Drawn by the possibility of new benefits and cost savings, professionals across the healthcare spectrum are strategizing how to get mobile health devices and apps into consumers' hands. But it's unlikely your insurer will cover your Fitbit anytime soon.
Currently, most insurance companies do not pay for products like Fitbit and Jawbone Up. But ironically, payers, patients, and healthcare systems all reap the benefits when individuals eat better, sleep more, and exercise regularly. Ultimately, of course, consumers themselves benefit the most from these products -- they live longer, healthier lives with fewer chronic conditions or diseases when they adopt a more balanced, active lifestyle.
Priced at approximately $200 apiece, these devices can be out of reach for some consumers. However, many mobile health apps that offer similar capabilities are free or inexpensive. Original Medicare does not cover gym memberships, although supplementary insurance frequently provides discounted or free membership in select gyms.
[Electronic medical records help providers work more efficiently and improve patient care, but interoperability must become a priority. Read Standardize EMRs, For Security & Safety's Sake.]
A search of Medicare, Medicaid, and several private insurers found no instances where these devices are covered. But there could come a time when consumers get some financial relief for these purchases, according to Ryan McQuaid, CEO and co-founder at PlushCare, a telehealth service for receiving medical advice and treatment from doctors online. Will insurers one day pay for your Fitbit, Jawbone Up, or similar device?
"For the purpose of directly reducing healthcare costs, no. There is much lower hanging fruit for insurance companies to reduce costs. They'd be smarter to use wearables to develop a more intimate relationship with their members, a customer loyalty tool, as more and more consumers will purchase insurance through the exchanges," he said in an email. "However, I do see exceptions as an eligible [Flexible Spending Accounting] expense if a licensed physician recommends as part of a treatment plan for a medical condition as this occurs today with fitness programs."
Governed by the Internal Revenue Service, FSAs today encompass some devices, such as diabetic monitors, humidifiers, and medical monitors. Gym memberships, fitness equipment, and personal trainers are not covered. While many early fitness device adopters had already embraced a healthy lifestyle, many newer users are overweight or suffer from heart problems, diabetes, or other medical issues, reports the Vitality Group. And paradoxically, these are the very consumers who stand to see the biggest benefit from fitness trackers.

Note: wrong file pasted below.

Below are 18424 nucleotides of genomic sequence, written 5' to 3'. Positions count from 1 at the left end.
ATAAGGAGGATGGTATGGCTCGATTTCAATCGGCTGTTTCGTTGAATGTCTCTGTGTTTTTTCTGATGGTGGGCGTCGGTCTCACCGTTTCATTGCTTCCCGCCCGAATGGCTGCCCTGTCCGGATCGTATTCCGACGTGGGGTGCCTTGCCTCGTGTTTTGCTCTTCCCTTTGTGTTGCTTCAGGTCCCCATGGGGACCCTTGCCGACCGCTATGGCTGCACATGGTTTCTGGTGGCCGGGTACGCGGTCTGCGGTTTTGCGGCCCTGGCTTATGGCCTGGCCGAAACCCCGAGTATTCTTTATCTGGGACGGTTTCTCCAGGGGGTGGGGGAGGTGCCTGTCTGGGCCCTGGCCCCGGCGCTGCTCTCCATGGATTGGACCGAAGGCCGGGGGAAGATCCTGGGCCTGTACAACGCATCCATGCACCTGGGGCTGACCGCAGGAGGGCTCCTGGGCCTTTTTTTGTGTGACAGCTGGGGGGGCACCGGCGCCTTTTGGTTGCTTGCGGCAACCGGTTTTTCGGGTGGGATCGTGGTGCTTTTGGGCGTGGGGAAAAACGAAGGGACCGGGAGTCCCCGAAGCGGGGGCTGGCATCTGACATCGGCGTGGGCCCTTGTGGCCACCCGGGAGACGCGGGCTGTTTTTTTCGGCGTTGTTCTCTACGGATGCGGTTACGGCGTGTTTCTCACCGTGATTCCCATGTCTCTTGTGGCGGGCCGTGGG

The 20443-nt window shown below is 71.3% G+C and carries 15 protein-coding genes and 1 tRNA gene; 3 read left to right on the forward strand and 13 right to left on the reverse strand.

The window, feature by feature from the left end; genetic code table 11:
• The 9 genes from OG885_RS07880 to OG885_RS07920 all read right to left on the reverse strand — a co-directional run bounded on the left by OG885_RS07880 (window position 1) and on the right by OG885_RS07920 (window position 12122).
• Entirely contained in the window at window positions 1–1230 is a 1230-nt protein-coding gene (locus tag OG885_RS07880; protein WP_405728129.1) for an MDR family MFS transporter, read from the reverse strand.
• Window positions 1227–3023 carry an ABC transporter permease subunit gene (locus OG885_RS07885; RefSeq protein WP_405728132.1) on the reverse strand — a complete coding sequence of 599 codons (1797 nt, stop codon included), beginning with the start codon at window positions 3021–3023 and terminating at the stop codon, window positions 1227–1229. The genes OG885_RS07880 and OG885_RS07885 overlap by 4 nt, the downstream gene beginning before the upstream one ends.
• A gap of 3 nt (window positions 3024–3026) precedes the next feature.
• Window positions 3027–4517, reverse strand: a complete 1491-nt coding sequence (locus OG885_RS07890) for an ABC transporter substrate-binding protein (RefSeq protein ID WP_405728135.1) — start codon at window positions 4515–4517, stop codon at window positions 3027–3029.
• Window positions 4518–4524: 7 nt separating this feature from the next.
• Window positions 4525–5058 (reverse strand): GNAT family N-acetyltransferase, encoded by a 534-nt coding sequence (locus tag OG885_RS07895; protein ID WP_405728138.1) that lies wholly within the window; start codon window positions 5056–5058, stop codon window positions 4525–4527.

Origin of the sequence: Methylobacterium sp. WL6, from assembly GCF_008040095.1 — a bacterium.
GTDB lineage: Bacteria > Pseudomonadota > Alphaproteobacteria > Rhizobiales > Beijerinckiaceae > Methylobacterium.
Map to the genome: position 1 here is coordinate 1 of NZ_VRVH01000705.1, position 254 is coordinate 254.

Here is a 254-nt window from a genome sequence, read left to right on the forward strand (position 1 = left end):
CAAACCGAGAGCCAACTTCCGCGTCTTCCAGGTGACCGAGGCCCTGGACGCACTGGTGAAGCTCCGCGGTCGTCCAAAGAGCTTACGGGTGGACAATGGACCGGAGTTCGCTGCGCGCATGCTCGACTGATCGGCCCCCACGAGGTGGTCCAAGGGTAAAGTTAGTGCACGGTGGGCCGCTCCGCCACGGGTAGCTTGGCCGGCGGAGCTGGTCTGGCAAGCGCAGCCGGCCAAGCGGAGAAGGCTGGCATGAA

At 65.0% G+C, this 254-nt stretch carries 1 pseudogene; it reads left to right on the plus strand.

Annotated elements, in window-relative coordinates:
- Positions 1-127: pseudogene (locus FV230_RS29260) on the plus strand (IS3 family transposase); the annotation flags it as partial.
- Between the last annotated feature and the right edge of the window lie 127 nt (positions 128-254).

Research shows that consumers are interested in health and fitness tools -- and tax savings could spur additional adoption. According to Accenture's 2014 report, "Racing Toward a Digital Lifestyle: Digital Consumers Crave More," 54% of survey respondents want to use an app or dedicated device to improve their health, while 52% are interested in taking a similar approach to enhance their fitness.
However, actual usage may be short-lived. While one tenth of American adults currently own a fitness-tracking device, one third stopped using it within six months of purchasing the product and more than half no longer use it, Endeavour Partners disclosed in its study, "Wearables and the Science of Human Behavior."
"Consumer behavior towards wearables is closer aligned with fashion than health transformation. My personal observation has been that a much larger percent of healthy individuals wear the devices than those who are overweight," said McQuaid. "Furthermore, according to a RockHealth survey, 80% of people stop wearing the devices after six months, and I would not be surprised if that's a similar lifespan to the trendiest men's bracelet found on fashionbeans.com."
Of course, consumer adoption is about more than just design, operability, and other product features. Consumers need to form the habit of wearing these devices, receive social motivation, and get goal reinforcement, Endeavour wrote. Inserting a healthcare professional and insurance company into the equation could also enhance adoption and promote continued usage by encouraging users to perceive the device as a medical necessity -- a perception that could be reinforced if healthcare professionals have a way to review patients' results at each checkup. Further, if the devices are tied to medication and treatment plans, perhaps compliance across all medical advice will increase as the devices deliver medication and other treatment alerts.
Then we can address how to keep that wearable device from being stashed in the closet along with that unused knee brace.
InformationWeek's new Must Reads is a compendium of our best recent coverage of the Internet of Things. Find out the way in which an aging workforce will drive progress on the Internet of Things, why the IoT isn't as scary as some folks seem to think, how connected machines will change the supply chain, and more. (Free registration required.)Alison Diana is an experienced technology, business and broadband editor and reporter. She has covered topics from artificial intelligence and smart homes to satellites and fiber optic cable, diversity and bullying in the workplace to measuring ROI and customer experience. An ... View Full Bio